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Minnesota State Supreme Court Upholds Use of Sentencing Circles

A January 2002 Minnesota Supreme Court decision reinforced the purpose and decision-making authority of sentencing-circles. The case questioned whether a circle could include a stay of adjudication as a part of sentencing recommendations.
The case in question involved two felony theft counts, one count of wrongfully obtaining public assistance and one count of wrongfully obtaining food stamps. In a plea agreement, the State and the offender, Singe Pearson, agreed that the case would go to a sentencing circle and return to court for sentencing.  The circle recommendations included:
  • stay of adjudication;
  • restitution;
  • credit counseling;
  • community service;
  • attendance in follow-up circles; and
  • appearance in court for sentencing.

The purpose behind the stay of adjudication was to avoid a felony record for the offender. The circle felt that since the offender was not a risk to public safety, this path would least impact her future employment. Although the state objected to the stay of adjudication, the district court accepted the recommendations.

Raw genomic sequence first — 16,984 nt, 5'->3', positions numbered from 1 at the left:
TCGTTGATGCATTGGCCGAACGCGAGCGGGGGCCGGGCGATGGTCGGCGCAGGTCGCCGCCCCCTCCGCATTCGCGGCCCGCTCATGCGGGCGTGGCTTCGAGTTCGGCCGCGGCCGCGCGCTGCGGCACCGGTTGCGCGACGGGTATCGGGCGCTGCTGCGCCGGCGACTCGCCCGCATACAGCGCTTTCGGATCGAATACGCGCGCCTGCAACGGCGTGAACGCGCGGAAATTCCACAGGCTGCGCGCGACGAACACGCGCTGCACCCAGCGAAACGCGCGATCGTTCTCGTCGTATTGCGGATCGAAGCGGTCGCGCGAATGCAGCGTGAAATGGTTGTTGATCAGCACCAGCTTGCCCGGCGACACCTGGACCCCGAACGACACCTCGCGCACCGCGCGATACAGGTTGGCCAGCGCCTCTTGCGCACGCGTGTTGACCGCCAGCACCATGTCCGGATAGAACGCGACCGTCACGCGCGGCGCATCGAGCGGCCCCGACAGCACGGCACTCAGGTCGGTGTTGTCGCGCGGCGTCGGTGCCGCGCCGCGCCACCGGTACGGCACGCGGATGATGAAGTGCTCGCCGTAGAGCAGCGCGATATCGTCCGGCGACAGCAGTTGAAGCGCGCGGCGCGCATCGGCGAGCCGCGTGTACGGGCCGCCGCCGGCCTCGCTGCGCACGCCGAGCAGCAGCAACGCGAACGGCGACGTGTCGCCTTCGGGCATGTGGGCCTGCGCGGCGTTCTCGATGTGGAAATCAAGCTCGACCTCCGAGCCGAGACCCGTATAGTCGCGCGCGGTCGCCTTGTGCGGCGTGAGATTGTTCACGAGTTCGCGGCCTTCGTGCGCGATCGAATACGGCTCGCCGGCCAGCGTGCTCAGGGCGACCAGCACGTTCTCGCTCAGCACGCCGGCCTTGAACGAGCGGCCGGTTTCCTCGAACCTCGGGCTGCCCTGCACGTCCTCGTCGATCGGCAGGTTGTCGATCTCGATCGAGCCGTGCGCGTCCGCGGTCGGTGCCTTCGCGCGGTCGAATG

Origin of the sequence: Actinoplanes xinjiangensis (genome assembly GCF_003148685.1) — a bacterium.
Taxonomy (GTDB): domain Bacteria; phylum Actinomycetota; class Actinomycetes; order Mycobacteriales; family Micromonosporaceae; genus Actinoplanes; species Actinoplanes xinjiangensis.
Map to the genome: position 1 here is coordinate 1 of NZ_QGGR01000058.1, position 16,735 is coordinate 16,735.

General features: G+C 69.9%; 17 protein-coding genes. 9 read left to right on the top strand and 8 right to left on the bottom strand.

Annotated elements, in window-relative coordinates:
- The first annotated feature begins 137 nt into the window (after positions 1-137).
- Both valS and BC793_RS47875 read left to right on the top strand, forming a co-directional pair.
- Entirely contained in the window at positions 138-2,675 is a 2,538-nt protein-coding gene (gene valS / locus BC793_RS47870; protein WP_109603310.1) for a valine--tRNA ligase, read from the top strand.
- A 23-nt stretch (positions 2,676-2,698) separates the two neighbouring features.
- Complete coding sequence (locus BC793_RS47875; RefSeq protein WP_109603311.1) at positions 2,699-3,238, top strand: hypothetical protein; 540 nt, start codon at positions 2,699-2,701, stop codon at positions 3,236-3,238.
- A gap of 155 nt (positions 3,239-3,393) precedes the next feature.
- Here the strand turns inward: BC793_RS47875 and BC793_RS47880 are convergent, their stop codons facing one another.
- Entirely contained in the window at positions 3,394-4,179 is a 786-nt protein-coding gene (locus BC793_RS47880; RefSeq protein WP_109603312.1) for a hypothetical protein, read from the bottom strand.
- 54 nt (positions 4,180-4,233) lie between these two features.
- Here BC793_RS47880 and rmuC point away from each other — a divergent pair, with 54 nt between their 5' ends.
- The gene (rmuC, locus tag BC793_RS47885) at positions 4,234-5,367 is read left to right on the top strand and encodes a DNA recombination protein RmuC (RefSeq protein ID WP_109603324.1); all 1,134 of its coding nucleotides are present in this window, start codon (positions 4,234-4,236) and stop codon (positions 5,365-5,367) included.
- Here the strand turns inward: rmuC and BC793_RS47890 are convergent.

In the court of Appeals, the court sided with the State ruling that a "restorative justice program does not have the authority to assign a sanction that would be improper if imposed by the district court." The ruling was founded on the criteria set out for a court to stay adjudication. 

In overturning the appeals court, the Minnesota State Supreme Court held that  restorative justice programs are given the authority to assign appropriate sanctions. This included a stay of adjudication when both sides agree beforehand as in a plea agreement. When the two sides agreed to the sentencing circle, there were no limits placed on the possible sentence recommendations. The court stated

"The work of a circle is often arduous, emotional and time-consuming.  Necessarily, then, any limitation on the agreement to send a case to a restorative justice program, if allowable at all, must be made up front, before the laborious process of reconciliation and resolution takes place.  To allow an after-the-fact objection to the authority of the sentencing circle would eviscerate the purposes of the restorative justice program."

 

See the decision.

A Description of Circles.

 

Lynette Parker

February 2002

 

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